The Air Force’s ARRW hypersonic missile failed to take off during a recent test flight. During the flight, a B-52H Stratofortress took to the skies from Point Mugu Sea Range in southern California, an ARRW missile mated to a wing pylon. The goal of the test was to fire a booster test vehicle for the ARRW missile—which did not happen. Instead of firing, the missile “was not able to complete its launch sequence and was safely retained on the aircraft.” The aircraft then returned to base—Air Force jargon that indicates the missile booster didn’t separate from its under-wing weapon pylon.
It was a disappointing setback for what is one of the Air Force’s most-anticipated new weapons. The ARRW, which stands for Air-Launched Rapid Response Weapon, is a boost-glide type hypersonic missile that is supposed to reach Mach 20 speeds before it glides to its target. These types of hypersonic missiles depend on a booster rocket to bring them upward and into low-Earth orbit, somewhat akin to intercontinental ballistic missiles. Once the proper altitude is achieved, the missile’s glide vehicle, essentially an aerodynamic triangle, glides toward its target.
Although hypersonic missiles like the ARRW glide unpowered to their target, they do so at incredibly high speeds. Hypersonics are expected to combine blisteringly high speeds with a long range strike capability, but are a complex challenge from an engineering standpoint. After all, surviving reentry into Earth’s atmosphere at hypersonic speeds generates an incredible amount of heat and turbulence, factors that could destroy the glide vehicle.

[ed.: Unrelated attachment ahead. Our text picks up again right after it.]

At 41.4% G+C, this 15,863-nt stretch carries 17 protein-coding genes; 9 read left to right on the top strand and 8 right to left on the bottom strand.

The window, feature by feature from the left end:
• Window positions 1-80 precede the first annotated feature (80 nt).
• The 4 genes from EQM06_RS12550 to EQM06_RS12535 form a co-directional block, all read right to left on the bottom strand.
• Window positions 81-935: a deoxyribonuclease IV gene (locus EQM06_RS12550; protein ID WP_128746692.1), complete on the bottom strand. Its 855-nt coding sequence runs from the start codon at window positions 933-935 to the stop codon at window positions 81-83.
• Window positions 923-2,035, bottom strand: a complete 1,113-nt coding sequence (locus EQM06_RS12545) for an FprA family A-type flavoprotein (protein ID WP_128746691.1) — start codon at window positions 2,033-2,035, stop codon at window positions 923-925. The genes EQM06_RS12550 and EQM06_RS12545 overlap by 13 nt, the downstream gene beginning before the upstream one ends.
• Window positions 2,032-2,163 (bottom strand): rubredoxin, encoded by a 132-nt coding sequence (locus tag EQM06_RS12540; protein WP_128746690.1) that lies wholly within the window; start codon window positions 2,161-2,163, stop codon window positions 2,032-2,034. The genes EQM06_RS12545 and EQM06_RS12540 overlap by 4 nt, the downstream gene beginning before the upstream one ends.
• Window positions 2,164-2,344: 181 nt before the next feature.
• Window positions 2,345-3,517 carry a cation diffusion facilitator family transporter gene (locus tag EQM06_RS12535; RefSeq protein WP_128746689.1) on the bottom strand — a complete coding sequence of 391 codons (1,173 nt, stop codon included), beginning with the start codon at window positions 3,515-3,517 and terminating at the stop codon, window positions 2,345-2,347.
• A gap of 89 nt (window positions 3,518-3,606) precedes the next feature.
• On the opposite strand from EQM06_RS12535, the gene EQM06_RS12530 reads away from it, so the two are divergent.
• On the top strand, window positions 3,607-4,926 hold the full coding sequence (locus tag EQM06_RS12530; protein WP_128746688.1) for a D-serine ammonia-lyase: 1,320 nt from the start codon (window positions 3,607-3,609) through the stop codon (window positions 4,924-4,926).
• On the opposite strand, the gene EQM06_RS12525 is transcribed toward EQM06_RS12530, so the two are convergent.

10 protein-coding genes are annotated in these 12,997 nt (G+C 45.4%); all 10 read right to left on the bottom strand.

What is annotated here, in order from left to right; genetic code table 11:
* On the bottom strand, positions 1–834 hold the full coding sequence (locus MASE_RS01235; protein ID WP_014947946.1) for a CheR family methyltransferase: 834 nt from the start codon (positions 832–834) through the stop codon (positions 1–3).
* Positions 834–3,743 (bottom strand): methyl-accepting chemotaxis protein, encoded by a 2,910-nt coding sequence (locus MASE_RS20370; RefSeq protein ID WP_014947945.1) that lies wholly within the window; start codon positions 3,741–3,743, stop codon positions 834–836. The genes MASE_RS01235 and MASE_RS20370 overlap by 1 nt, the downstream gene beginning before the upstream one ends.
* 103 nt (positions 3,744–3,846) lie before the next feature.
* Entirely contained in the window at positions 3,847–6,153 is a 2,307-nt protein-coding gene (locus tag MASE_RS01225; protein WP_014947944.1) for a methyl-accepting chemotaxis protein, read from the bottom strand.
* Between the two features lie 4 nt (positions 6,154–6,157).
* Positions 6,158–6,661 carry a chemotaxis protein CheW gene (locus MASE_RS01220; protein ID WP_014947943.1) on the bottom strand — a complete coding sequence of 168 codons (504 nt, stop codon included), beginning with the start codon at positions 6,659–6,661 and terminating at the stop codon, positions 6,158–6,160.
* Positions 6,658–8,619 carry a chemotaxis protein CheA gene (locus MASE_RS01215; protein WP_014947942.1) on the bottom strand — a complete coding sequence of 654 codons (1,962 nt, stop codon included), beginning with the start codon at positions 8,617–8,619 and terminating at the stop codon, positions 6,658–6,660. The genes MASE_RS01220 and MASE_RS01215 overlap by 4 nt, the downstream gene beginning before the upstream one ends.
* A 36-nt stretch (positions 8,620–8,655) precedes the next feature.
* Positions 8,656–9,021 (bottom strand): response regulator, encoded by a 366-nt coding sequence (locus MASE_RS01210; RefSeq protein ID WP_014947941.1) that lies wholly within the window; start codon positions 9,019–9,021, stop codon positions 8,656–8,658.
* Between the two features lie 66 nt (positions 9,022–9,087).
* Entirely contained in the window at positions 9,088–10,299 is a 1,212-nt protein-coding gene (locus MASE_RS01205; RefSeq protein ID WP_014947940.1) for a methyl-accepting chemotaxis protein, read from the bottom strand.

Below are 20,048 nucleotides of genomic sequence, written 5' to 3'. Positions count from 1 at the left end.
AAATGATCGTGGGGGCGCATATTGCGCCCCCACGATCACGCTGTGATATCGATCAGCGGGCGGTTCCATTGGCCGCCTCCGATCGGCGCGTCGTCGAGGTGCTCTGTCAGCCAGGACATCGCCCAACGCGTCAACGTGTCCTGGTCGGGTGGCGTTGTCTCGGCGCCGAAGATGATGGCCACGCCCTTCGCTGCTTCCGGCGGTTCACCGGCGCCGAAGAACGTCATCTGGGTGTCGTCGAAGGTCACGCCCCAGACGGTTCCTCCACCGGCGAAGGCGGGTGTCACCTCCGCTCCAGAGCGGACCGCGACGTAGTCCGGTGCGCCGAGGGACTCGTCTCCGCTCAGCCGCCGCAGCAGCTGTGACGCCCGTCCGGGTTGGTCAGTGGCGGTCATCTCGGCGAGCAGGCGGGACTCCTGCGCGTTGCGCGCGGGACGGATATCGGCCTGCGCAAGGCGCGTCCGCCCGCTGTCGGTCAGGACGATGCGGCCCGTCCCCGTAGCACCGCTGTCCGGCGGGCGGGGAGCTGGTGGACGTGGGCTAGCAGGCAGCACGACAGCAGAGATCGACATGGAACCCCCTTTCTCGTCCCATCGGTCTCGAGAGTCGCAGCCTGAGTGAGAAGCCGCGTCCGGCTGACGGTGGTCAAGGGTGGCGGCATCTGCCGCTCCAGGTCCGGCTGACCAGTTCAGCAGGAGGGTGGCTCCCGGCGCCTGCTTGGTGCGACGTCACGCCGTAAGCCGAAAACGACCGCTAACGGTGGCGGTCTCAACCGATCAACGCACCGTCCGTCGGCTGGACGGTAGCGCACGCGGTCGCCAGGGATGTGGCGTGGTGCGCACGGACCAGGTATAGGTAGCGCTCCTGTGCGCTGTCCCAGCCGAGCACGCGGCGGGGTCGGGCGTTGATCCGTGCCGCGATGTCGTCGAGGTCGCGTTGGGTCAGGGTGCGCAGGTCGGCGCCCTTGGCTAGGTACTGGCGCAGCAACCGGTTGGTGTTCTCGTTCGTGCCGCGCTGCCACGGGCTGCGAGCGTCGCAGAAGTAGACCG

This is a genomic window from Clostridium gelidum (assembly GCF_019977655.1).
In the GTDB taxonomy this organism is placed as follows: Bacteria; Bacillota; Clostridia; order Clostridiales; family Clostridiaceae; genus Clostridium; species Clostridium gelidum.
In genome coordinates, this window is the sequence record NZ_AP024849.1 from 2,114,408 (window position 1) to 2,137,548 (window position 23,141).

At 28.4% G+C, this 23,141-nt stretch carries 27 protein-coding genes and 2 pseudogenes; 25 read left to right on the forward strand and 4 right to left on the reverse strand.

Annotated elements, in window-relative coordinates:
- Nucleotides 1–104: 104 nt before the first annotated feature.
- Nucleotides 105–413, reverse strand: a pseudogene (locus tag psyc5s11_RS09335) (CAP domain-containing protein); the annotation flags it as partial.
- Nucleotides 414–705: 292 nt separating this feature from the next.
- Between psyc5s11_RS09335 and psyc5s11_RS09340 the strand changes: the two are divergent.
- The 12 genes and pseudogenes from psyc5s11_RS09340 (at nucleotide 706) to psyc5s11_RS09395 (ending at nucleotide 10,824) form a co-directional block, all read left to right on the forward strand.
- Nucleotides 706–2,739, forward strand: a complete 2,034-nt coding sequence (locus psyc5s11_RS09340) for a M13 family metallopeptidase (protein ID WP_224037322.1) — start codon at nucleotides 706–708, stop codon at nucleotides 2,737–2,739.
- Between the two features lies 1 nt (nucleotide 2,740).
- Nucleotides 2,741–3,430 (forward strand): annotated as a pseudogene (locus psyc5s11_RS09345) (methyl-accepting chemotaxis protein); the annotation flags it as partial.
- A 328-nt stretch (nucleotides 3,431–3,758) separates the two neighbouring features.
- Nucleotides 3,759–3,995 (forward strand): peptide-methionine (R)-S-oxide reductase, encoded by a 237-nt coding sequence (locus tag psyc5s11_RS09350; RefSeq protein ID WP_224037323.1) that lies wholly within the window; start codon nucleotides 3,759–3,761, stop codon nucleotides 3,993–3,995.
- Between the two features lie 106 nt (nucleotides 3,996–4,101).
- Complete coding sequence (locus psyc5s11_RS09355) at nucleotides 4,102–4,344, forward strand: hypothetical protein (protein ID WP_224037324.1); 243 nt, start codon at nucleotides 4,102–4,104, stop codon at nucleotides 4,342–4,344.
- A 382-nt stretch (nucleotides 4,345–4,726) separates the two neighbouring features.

Some hypersonics including the ARRW are also expected to have highly maneuverable terminal flight phases which would make it incredibly difficult for air defense missiles that travel at much lower speeds to shoot them down. You can read more about the formidable ARRW in this previous National Interest piece.
This failure comes on the heels of comments made recently by an Air Force general in which he questioned why other branches, namely the Army, would pursue their own hypersonic weapons projects over those already in development by the Air Force. The general lauded hypersonic missile efforts by the Air Force, though this most recent failure will no doubt be used as justification for a parallel hypersonic Army project.
Still, the test was not a total loss. “The ARRW program has been pushing boundaries since its inception and taking calculated risks to move this important capability forward. While not launching was disappointing, the recent test provided invaluable information to learn from and continue ahead. This is why we test,” said Brig. Gen. Heath Collins, Armament Directorate Program Executive Officer explained.
Regardless, the Air Force clearly still has some work to do before they field a formidable—and reliable—hypersonic missile.
Caleb Larson is a Defense Writer with The National Interest. He holds a Master of Public Policy and covers U.S. and Russian security, European defense issues, and German politics and culture.